HALT wins Victoria Men’s Health Award
HALT (Hope Assistance Local Tradies) has taken out first place in the Victoria Men’s Health Awards.
HALT held its first event in Castlemaine in 2013, following the suicide of a local tradie. Its mission was to ensure every tradie in Australia knows how to look after their mental health and wellbeing. The program works by starting conversations with men in local communities about mental health and raising awareness of national support services such as Lifeline and Beyond Blue.
The Australian Men’s Health Forum Awards are being made across Australia this week during Men’s Health Week from 10-16 June.
On Monday in Brisbane, TradeMutt took out the Brisbane ‘trophy’ and yesterday in Canberra, Men’s Health Downundertook top honours with Mr. Perfect claiming top honours in NSW.Today in Hobart, Men with Heart by Tasmen, were in first position for the Tasmania Awards.
Nominations were received across Australia for the Awards and shortlisted according to the key criteria that they provide the most impactful male-friendly service to enhance the lives of men and boys. The short-list was put to a public vote.
As a tradie, co-founder Jeremy Forbes is with familiar the culture of the male-dominated building industry. HALT’s “Save Your Bacon” breakfast events are effective at engaging tradies in conversations about issues like mental health, suicide prevention and bullying at work. HALT’s work was initially targeted at tradies and this has expanded now to include farmers, sporting clubs, council depot workers and men’s sheds.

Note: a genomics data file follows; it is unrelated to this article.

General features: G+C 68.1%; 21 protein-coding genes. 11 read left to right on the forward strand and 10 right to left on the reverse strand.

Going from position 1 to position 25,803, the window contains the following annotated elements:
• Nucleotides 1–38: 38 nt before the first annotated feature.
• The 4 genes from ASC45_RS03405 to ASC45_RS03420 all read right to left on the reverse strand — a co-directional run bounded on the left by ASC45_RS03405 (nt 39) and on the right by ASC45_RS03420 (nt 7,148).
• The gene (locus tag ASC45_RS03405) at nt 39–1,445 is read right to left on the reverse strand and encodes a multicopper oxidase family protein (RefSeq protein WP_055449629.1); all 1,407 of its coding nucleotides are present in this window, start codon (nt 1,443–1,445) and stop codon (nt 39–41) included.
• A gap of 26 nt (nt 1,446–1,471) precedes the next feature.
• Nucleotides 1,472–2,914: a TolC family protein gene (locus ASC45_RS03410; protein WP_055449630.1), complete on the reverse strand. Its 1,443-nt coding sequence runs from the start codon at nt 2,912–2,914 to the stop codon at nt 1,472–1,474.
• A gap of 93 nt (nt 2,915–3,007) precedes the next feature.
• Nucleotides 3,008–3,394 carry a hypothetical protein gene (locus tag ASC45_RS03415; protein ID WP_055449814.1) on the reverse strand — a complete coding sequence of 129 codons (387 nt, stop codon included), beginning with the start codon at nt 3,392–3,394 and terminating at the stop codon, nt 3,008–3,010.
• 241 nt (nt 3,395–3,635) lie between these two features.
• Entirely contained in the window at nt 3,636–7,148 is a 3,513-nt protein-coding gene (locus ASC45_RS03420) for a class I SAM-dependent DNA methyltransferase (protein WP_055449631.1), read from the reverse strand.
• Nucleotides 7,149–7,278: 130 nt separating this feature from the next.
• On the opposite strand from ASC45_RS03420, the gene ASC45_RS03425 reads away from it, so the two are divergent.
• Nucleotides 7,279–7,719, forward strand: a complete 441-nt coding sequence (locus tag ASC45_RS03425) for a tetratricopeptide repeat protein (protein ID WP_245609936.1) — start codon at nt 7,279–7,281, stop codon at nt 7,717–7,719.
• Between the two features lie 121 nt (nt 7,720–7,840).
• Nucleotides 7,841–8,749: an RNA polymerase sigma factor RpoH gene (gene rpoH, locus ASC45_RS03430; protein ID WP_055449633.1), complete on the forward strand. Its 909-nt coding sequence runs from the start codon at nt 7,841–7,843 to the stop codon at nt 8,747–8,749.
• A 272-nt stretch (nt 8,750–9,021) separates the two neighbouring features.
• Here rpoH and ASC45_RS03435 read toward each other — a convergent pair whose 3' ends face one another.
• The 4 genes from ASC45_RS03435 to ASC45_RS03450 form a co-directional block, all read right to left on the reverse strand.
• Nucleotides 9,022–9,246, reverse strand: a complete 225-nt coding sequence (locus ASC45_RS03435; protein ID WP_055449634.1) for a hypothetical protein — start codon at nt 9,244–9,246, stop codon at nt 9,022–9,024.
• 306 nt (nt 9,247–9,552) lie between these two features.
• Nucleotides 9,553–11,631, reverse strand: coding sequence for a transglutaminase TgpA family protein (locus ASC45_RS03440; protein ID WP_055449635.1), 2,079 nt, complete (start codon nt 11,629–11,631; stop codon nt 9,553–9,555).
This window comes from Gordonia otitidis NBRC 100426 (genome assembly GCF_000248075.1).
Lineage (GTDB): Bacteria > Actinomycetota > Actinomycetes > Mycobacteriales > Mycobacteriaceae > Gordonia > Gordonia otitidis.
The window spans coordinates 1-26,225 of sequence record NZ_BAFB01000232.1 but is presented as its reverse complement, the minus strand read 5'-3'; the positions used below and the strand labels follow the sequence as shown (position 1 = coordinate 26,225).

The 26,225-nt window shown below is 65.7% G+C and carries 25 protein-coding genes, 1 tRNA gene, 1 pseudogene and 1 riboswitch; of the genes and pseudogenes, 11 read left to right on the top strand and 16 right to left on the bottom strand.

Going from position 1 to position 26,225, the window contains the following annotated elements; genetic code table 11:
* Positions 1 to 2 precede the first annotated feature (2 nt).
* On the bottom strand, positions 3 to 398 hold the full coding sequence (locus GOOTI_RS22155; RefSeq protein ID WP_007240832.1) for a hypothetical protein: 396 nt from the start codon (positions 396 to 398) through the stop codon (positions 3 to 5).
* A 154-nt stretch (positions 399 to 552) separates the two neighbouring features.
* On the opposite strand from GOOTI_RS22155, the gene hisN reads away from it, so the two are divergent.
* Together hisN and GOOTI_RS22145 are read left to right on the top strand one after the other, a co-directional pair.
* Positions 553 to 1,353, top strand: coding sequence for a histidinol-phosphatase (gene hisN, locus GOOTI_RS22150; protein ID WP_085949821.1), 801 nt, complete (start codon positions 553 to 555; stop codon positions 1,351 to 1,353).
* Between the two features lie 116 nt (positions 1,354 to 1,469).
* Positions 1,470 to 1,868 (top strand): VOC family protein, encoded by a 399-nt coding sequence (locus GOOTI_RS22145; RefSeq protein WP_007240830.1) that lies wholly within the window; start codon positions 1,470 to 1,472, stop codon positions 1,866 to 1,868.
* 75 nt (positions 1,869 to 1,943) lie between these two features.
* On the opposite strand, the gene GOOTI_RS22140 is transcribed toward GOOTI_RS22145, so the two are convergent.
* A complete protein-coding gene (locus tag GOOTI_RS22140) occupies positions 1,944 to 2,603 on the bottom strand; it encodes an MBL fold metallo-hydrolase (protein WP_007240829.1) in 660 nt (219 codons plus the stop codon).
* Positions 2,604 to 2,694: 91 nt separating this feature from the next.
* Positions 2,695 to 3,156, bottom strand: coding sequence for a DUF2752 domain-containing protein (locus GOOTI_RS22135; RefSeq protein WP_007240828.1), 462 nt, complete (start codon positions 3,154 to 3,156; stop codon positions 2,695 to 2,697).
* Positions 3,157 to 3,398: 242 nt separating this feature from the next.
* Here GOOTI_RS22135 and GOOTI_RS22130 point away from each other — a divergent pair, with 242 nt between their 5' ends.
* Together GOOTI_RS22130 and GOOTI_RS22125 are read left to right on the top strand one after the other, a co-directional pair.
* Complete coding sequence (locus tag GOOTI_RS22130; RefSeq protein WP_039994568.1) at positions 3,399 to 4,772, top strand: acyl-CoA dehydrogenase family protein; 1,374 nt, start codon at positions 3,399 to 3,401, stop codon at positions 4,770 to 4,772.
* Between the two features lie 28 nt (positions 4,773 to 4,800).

Since its launch in 2013, HALT has held more than 200 events in five states and reached 1.3 million worldwide through a TED talk by co-founder, Jeremy Forbers. In 2019, HALT secured $2 million in Government funding to expand its work by employing HALT workers across Victoria.
Jeremy Forbes with AMHF CEO Glen Poole at the Victoria Men's Health Awards on 12 June.
Forbes, a house painter, said young apprentices were vulnerable and taught nothing about finances, alcohol and relationships when they were learning their trade.
"We guys into bloke cultures with nothing," he said. "Do you think the average blue collar worker even knows what anxiety and depression is?
"The curriculum has to change."
Forbes said grassroots organisations and innovation were fundamental to making change happen, adding that: "Everyone needs to collaborate. We can't be in silos."
In Victoria the following were also shortlisted from an outstanding field:
Tomorrow Man, who targets its programs at men and boys in schools, sporting clubs, workplaces and communities.
When Prostate Cancer Joins You In The Bedroom, a program for prostate sufferers and their partners developed by Gay Corbett, a Prostate Cancer Specialist Nurse with Ballarat Health Services.
Associate Professor Allison Milner, a Deputy Director of the Disability and Health Unit, Melbourne School Population and Global Health, the University of Melbourne. Allison is part of the advisory committee for the Longitudinal Study of Australian Men (“Ten to Men” cohort) and the National Academic Director of MATES In Construction, the workplace suicide prevention charity.